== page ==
"Situated on the periphery of Golden Gate Park, this quiet, multiracial, and somewhat run-down neighborhood first became a haven for nonconformists in the early 1960s, when tourists, gangster elements, thrill seekers, and narcs squeezed the life out of the hip scene in North Beach. A good number of beatnik refugees migrated across town to the Haight, where ramshackle Victorians were available at low rent. The next few years were a gestation period in which Haight-Ashbury continued to evolve as a gathering point for the creatively alienated. Increased numbers of Berkley radicals, fed up with academia, joined the artists, musicians, and bearded habitues who were probing eccentricity and other forms of dissent.

"By 1965, Haight-Ashbury was a vibrant neobohemian enclave, a community on the cusp of a major transition. A small psychedelic city-state was taking shape, and those who inhabited the open urban space within its invisible borders adhered to a set of laws and rhythms completely different from the nine-to-five routine that governed straight society. More than anything the Haight was a unique state of mind, an arena of exploration and celebration. The new hipsters had cast aside the syndrome of alienation and despair that saddled many of their beatnik forebears. The accent shifted from solitude to communion, from the individual to the interpersonal. The sound of the in-crowd was no longer folk or jazz but the bouncing rhythms of rock and roll that could incite an audience to boogie in unison almost as a single organism."
(ibid, pgs. 141-142)

However, no sooner had San Francisco emerged as a Mecca of social change than it began to go into rapid decline. Ironically, it all played out in 1967, during the Summer of Love, as more and more outsiders, many lacking the idealism of the original residents, flocked to the Haight.
"Violent crime increased dramatically as the acid ghetto became a repository for hoods, bikers, derelicts, con men, burnouts, and walking crazies. The shift in sensibility was reflected in the kinds of drugs that were prevalent on the street. First there was a mysterious grass shortage, and then an amphetamine epidemic swept through the Haight. By midsummer 1967 speed rivaled pot and acid as the most widely used substance in the area. The speed syndrome ravaged people mentally and physically. Widespread malnutrition resulted from appetite suppression, and infectious disease like hepatitis and VD (from unsterilized needles and 'free love') were rampant. The Haight-Ashbury Free Clinic was established in response to the mounting health crisis. Among its other functions the clinic offered a special 'trip room' where people could ease off the bummers and freakouts that were becoming even more commonplace in the Haight."
(ibid, pgs. 186-187) 
The 1968 Jefferson Airplane single, "Greasy Heart," may have best summed up the Haight by this time:

"Because he just had his hair done and he wants to use your wig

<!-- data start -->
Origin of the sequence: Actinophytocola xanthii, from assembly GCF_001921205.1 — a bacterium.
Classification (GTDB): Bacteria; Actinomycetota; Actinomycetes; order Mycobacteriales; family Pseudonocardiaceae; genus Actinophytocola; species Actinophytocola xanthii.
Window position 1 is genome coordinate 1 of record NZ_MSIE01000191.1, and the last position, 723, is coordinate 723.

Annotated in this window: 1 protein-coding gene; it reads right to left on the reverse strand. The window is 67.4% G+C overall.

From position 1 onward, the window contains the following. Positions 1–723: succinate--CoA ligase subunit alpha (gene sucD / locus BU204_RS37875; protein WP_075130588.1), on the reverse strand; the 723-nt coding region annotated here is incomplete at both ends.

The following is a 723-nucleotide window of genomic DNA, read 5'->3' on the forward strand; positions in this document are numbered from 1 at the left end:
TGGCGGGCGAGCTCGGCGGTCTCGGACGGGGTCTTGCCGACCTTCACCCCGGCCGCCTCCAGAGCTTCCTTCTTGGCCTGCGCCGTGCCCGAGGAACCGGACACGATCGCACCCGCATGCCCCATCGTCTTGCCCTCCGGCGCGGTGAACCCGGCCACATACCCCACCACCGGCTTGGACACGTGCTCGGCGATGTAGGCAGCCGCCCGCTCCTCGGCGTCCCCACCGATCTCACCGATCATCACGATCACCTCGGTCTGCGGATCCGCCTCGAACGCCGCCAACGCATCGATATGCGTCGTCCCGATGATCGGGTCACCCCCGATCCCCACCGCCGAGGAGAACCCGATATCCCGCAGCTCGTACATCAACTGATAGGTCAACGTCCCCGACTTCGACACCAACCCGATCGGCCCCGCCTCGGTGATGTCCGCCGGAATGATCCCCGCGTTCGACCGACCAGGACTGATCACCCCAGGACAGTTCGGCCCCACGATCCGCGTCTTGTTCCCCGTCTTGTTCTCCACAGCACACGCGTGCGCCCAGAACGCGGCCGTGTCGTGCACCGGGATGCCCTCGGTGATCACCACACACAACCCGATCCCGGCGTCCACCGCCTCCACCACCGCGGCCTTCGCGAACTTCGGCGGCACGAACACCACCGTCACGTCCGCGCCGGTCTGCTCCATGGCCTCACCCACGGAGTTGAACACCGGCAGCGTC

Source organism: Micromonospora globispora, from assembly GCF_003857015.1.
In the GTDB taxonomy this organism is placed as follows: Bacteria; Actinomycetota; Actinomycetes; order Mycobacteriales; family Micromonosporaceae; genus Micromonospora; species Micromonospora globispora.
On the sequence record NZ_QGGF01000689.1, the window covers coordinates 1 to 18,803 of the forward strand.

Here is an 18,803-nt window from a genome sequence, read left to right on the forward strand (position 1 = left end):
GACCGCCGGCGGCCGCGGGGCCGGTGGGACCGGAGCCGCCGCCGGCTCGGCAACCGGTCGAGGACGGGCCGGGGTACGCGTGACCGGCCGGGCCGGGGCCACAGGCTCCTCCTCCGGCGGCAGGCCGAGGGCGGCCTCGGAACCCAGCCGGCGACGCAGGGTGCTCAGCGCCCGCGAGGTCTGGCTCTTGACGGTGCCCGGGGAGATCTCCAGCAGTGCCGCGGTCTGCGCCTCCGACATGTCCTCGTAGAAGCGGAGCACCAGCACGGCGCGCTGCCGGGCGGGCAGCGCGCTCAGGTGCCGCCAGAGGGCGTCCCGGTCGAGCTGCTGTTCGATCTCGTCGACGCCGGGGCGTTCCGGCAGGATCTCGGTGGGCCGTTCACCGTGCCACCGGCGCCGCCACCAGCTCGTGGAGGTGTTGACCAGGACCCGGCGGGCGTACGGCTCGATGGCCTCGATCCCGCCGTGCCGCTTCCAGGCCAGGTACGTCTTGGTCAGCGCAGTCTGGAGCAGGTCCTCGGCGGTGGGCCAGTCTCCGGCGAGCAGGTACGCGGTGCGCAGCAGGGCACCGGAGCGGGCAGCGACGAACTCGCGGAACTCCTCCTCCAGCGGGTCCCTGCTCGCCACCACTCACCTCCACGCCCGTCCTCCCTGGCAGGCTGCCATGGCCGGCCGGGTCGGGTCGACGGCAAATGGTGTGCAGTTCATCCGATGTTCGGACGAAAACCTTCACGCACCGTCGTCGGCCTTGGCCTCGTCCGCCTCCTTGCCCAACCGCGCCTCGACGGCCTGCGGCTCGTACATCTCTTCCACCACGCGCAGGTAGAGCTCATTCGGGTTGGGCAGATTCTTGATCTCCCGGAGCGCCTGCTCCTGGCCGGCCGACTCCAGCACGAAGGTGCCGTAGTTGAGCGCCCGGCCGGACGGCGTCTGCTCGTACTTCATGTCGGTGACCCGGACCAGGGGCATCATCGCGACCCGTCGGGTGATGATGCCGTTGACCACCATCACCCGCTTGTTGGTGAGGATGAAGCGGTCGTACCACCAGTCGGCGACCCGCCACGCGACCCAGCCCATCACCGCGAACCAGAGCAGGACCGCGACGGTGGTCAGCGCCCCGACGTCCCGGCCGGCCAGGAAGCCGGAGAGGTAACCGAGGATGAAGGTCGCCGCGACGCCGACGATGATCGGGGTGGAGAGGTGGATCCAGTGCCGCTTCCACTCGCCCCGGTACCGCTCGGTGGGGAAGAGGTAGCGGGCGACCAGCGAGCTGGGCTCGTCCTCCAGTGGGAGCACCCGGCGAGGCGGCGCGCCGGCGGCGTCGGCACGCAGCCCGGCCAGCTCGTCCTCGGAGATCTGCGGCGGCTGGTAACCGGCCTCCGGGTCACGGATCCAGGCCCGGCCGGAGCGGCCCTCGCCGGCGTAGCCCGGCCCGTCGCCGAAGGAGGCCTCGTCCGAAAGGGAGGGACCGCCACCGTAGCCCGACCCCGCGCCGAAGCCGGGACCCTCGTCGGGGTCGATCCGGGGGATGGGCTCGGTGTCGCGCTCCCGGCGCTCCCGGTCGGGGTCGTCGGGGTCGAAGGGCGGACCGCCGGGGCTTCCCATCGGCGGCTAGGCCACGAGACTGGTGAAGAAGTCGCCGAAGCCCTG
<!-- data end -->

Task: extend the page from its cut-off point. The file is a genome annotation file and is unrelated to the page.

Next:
He's going off the drug thing because his veins are getting big
He wants to sell his paintings but the market is slow
They're only paying two grams now for a one-man abstract show"

Despite the disaster that was unfolding in San Francisco, many still held onto the idealism of the Summer of Love as the 60s gave way to the 70s. Some of these individuals fled the mounting instability in San Francisco for the tranquil and fertile Santa Cruz Mountains. It did not take long for the negative aspects of the San Francisco scene to follow.
"...many other disenchanted hippies and flower children move on in the late 1960s and early 1970s. Many of them found refuge in the hundreds of square miles of sparsely settled wilderness offered by the Santa Cruz Mountains, where the abundance of rich soil and clear, running water provided ideal conditions for communal living and marijuana cultivation. By 1972, some seventeen thousand men, women, and children had taken up residence in the fertile glens and along the rich creek beds of Santa Cruz. As Margaret Cheney described the scene:
Every enterprising commune or solo Druid grew a patch of cannabis; but it did not end there. More enterprising men began to operate small, portable pill factories in the remoter parts of the forest, turning out LSD and amphetamines for the city market, free of police harassment. A small cult of Satanists from San Francisco liked the landscape and opened a local parish. After them came the pretenders, exploiters, and hangers-on. The more sensational news media promoted the black-mass aura. Small sacrificial animals were occasionally found beheaded."
(Programmed to Kill, David McGowan, pgs. 134-135)
Santa Cruz Mountains

As the reader may have gathered, there was more than a little bit of a dark undercurrent to San Francisco and the surrounding area than popular culture tends to remember. In actuality, that undercurrent is down right sinister. Things took a decisive turn for the worse in 1967 as many of the original progenitors of the Haight scene uprooted themselves from the city in a brief attempt to return to nature. It was at this point that the real madness began to set in as far more ominous 60s icons such as Charles Manson began to make the scene.
"Haight-Ashbury circa 1967 was an ideal breeding ground for the type of wayward youth that new to the scene and budding guru Manson found easy to attract. As popular legend has it, Charlie -fresh from the slams -landed in San Francisco smack dab in the summer of Love. Initially, he drifted about the town, bumming around, emerging from his institutionalized shell. But his transition back into society proved easier than expected, due mainly to the psychedelic scene unfolding around him, of which Charlie dove into headfirst, feeling an instant connection to all the flower children hanging out in the streets and sleeping in the parks. It was in this social milieu that Manson soon became a familiar figure, fitting seamlessly into a patchwork of social outcast, as he as well had been an outcast all his life. Manson was adept at interpreting the key elements of people's personalities, determining what responses would put them at ease and make them friends, allies or sexual partners. This ability was another factor that helped him fit so well into the brave new world he discovered upon prison release.